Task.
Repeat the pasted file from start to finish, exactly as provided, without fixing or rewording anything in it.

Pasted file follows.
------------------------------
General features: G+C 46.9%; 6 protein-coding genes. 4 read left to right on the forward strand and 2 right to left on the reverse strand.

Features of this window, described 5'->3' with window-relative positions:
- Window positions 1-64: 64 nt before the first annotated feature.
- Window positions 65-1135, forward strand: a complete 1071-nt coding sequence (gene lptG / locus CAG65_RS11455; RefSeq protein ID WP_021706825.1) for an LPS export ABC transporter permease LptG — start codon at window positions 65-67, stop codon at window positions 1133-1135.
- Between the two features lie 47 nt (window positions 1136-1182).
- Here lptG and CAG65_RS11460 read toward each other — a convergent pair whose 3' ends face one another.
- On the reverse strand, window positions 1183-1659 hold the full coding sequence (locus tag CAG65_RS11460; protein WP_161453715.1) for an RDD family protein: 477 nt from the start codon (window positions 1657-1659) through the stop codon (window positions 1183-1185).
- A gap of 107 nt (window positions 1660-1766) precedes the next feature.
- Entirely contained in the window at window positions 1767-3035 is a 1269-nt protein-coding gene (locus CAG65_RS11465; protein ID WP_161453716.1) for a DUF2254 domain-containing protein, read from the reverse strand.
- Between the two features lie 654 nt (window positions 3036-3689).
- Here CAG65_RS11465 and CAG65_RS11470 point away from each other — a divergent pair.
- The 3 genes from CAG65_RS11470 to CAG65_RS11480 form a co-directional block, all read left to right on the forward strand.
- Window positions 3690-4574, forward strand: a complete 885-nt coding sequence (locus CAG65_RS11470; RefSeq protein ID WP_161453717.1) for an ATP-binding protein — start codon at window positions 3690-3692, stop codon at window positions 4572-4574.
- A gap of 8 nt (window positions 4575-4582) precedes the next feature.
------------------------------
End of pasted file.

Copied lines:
General features: G+C 46.9%; 6 protein-coding genes. 4 read left to right on the forward strand and 2 right to left on the reverse strand.

Features of this window, described 5'->3' with window-relative positions:
- Window positions 1-64: 64 nt before the first annotated feature.
- Window positions 65-1135, forward strand: a complete 1071-nt coding sequence (gene lptG / locus CAG65_RS11455; RefSeq protein ID WP_021706825.1) for an LPS export ABC transporter permease LptG — start codon at window positions 65-67, stop codon at window positions 1133-1135.
- Between the two features lie 47 nt (window positions 1136-1182).
- Here lptG and CAG65_RS11460 read toward each other — a convergent pair whose 3' ends face one another.
- On the reverse strand, window positions 1183-1659 hold the full coding sequence (locus tag CAG65_RS11460; protein WP_161453715.1) for an RDD family protein: 477 nt from the start codon (window positions 1657-1659) through the stop codon (window positions 1183-1185).
- A gap of 107 nt (window positions 1660-1766) precedes the next feature.
- Entirely contained in the window at window positions 1767-3035 is a 1269-nt protein-coding gene (locus CAG65_RS11465; protein ID WP_161453716.1) for a DUF2254 domain-containing protein, read from the reverse strand.
- Between the two features lie 654 nt (window positions 3036-3689).
- Here CAG65_RS11465 and CAG65_RS11470 point away from each other — a divergent pair.
- The 3 genes from CAG65_RS11470 to CAG65_RS11480 form a co-directional block, all read left to right on the forward strand.
- Window positions 3690-4574, forward strand: a complete 885-nt coding sequence (locus CAG65_RS11470; RefSeq protein ID WP_161453717.1) for an ATP-binding protein — start codon at window positions 3690-3692, stop codon at window positions 4572-4574.
- A gap of 8 nt (window positions 4575-4582) precedes the next feature.